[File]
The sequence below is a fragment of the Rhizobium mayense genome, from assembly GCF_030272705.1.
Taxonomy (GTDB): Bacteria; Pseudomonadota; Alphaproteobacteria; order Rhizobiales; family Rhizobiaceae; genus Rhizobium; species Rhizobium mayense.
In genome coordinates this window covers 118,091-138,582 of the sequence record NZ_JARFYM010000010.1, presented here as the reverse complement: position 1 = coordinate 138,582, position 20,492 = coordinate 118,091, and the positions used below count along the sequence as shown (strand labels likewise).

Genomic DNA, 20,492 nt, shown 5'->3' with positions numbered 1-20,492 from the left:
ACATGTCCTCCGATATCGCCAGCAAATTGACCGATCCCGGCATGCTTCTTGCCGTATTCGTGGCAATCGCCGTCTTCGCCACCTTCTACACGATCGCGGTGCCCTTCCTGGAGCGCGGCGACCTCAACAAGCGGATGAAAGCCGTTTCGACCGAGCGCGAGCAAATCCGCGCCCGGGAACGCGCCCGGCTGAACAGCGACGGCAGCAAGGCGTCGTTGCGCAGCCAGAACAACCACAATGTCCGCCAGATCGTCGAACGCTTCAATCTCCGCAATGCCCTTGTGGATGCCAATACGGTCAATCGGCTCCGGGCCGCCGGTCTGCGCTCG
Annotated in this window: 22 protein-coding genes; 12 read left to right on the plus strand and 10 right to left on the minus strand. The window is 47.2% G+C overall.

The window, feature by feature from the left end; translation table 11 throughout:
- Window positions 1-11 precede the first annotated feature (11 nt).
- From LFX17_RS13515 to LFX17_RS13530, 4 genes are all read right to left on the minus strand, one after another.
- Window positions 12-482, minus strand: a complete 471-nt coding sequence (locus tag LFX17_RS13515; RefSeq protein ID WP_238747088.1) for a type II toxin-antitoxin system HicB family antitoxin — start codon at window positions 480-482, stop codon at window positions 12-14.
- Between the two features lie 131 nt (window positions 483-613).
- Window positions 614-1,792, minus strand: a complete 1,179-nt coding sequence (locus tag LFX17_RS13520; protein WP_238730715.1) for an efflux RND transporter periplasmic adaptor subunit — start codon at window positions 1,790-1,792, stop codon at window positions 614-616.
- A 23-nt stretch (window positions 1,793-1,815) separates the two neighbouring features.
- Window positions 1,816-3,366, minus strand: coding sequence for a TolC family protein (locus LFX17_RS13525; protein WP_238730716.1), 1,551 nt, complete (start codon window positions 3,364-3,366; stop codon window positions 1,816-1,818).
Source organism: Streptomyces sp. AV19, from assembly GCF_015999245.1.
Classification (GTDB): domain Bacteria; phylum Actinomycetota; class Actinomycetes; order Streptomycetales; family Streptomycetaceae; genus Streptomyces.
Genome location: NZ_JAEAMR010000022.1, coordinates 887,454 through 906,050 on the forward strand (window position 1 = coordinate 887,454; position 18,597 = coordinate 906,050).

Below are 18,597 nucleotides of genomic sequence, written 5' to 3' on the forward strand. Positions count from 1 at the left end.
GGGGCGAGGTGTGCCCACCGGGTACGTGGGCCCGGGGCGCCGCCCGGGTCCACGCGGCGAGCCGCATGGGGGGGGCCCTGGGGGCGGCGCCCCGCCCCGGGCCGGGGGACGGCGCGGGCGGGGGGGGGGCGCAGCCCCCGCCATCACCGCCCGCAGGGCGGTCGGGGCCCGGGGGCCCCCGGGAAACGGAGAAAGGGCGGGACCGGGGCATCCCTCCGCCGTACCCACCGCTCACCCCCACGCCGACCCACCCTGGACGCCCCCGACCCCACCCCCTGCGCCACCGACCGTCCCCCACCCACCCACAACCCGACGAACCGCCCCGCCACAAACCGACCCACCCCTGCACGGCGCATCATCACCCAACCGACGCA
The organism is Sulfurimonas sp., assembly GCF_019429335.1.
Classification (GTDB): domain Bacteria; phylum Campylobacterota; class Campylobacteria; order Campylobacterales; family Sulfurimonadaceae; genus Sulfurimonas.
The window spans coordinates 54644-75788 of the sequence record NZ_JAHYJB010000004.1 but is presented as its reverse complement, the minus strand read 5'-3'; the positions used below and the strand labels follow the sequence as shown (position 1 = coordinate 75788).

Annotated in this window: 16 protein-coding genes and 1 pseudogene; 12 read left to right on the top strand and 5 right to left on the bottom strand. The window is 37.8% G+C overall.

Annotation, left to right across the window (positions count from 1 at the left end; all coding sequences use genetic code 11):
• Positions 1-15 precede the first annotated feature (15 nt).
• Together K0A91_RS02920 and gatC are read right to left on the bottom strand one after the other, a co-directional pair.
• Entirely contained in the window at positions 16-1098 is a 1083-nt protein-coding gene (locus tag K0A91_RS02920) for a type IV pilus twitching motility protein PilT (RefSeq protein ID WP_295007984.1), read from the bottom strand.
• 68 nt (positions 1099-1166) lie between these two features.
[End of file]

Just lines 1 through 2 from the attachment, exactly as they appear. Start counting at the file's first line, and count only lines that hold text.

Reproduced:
The sequence below is a fragment of the Rhizobium mayense genome, from assembly GCF_030272705.1.
Taxonomy (GTDB): Bacteria; Pseudomonadota; Alphaproteobacteria; order Rhizobiales; family Rhizobiaceae; genus Rhizobium; species Rhizobium mayense.